Crawford County Looks to Begin Planning for New Jail Facility

In light of the challenges posed by an aging infrastructure and the evolving needs of the community, Crawford County officials have provided an outline of their plans for a new jail facility.  These plans are in the very earliest stages of pre-planning.

The Crawford County Jail, constructed in 1896, stands as the oldest operational jail in Wisconsin. Despite numerous remodels over its 127-year history, the facility, classified as a 42-bed facility, faces a myriad of challenges. Persistent plumbing issues have been a constant concern, with the jail grappling with malfunctioning showers and toilets. The outdated locks on cell doors are not only expensive but also difficult to replace. In fact, one cell has been out of service for three months due to a lock malfunction. Mold, attributed to poor ventilation, is another significant issue. The lack of space has even led to inmates sleeping in dayrooms, a situation that has resulted in write-ups from the state during inspections over the last 20 years.

Safety remains a paramount concern. The stairs to the jail’s second floor are particularly hazardous. A few years ago, a handrail broke off and remains irreparable, leaving only one handrail for support. This situation becomes especially precarious during medical emergencies or when handling uncooperative inmates. The narrow stairwell poses challenges in moving inmates, especially during medical emergencies, making it a dangerous situation for both staff and inmates.

The state jail inspection office has consistently recommended the construction of a new facility for the past decade. Recognizing the growing need, the county has initiated the early pre-planning stages for the new jail.

The southwest corner of the Courthouse lawn is being considered as a location for this endeavor.  Numerous sites that were in consideration for the building project did not work well for numerous reasons ranging from cost to logistics of running the facility.  While renovation was initially considered, it was deemed non-viable due to the building’s age and the associated high costs. Housing inmates during such a renovation would also incur significant expenses.

Liability is a significant concern for the county. Once an individual is arrested and placed in custody, the county assumes complete responsibility for their safety and care. Any injury due to inadequate housing could result in the county being held liable.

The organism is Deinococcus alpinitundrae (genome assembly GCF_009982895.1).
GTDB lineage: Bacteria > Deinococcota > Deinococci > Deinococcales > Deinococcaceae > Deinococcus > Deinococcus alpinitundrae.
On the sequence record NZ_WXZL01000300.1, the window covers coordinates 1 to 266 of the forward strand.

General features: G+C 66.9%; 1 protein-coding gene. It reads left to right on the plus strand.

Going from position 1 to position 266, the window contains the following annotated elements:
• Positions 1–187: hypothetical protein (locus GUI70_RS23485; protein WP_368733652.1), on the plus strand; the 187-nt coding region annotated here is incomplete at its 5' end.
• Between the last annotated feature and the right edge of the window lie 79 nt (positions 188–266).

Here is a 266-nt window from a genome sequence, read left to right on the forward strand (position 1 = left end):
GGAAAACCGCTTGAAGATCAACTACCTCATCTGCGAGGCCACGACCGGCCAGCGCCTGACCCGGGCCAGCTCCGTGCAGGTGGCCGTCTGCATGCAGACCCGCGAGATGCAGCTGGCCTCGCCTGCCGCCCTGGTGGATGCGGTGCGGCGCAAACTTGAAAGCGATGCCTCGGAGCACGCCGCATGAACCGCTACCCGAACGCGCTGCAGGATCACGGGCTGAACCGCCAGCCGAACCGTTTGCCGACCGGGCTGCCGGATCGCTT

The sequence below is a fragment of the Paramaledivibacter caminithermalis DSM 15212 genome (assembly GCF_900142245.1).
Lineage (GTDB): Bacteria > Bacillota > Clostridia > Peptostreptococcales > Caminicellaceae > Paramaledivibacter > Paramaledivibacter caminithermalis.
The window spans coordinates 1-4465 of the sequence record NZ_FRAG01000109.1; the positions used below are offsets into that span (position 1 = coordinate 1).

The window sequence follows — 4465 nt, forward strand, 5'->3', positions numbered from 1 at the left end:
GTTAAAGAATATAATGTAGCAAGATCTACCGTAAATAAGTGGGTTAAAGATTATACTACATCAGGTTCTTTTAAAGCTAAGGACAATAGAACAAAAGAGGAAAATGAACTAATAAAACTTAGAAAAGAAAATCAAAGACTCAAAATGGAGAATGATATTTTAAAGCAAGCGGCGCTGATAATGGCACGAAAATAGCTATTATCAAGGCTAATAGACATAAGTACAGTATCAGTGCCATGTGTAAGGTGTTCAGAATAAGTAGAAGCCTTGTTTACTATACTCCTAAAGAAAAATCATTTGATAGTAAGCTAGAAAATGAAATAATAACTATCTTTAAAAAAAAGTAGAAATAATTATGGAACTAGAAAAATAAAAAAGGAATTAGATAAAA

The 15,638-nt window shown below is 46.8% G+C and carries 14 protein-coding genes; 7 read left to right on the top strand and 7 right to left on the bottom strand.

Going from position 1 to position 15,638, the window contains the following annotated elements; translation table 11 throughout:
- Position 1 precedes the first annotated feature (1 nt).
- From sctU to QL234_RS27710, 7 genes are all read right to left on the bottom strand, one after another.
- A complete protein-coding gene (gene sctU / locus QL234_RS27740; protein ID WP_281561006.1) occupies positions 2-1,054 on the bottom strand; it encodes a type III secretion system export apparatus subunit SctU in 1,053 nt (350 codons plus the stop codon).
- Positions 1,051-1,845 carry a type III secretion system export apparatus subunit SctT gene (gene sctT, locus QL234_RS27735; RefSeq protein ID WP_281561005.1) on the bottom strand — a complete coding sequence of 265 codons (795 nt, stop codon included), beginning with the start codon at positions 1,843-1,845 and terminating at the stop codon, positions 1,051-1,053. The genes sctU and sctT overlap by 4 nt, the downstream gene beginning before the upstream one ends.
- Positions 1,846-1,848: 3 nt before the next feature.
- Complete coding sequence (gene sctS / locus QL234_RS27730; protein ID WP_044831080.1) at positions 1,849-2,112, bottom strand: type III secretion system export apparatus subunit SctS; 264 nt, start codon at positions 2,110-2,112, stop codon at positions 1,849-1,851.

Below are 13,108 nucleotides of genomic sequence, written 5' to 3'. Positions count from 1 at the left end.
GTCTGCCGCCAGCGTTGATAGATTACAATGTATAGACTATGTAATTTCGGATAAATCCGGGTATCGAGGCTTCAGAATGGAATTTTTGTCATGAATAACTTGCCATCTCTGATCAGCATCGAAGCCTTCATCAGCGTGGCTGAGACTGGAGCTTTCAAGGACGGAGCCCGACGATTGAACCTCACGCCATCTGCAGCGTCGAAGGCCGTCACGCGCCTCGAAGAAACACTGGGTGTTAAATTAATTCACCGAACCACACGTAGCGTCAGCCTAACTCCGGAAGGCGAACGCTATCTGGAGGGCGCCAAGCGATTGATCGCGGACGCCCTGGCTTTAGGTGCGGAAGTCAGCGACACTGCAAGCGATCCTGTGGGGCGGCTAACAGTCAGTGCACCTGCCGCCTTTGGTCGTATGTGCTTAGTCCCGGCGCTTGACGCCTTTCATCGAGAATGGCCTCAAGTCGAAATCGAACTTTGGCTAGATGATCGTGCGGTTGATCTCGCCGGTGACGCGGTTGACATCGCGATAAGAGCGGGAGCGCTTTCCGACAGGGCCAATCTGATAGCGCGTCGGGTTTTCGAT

The new facility will prioritize the needs of inmates with mental health challenges. Plans include special needs cells with 24-hour monitoring. The design also emphasizes improving the standard of living for all inmates, with more natural light and dedicated recreational areas.  Our current facility is lacking in these priorities.  We currently only have two receiving cells that are used for observation of inmates.  These cells have no site line into the cells.

Potential state mandates are on the horizon, which might require inmates to serve sentences under 2 years in county jails. This change would significantly increase the jail’s annual population.

The new jail’s design will prioritize safety, with features like minimal stairs and functional locks and doors. Improved ventilation and natural lighting are also on the agenda.

The project is currently in its early planning stages, with several sites having been considered.

The board overseeing this project includes Sheriff Mccullick, Chief Deputy Olson, Jail Administrator Wittrig, Correctional Officer Bremmer, Emergency Management Hackett, 911 Coordinator Cipra, Judge Rider,  Court Liaison Becwar, and County Board members Steiner, Russell, Lorenz, Cornford, Koch, Ducharme, and Flansburgh.

Public involvement is crucial. The County Board and the Sheriff are mulling over organizing public meetings to gather community feedback. A space needs study, once completed and approved, will be made available to the public.

For questions or concerns, residents are encouraged to contact their respective County Board members, Sheriff Mccullick, or Lt. Wittrig.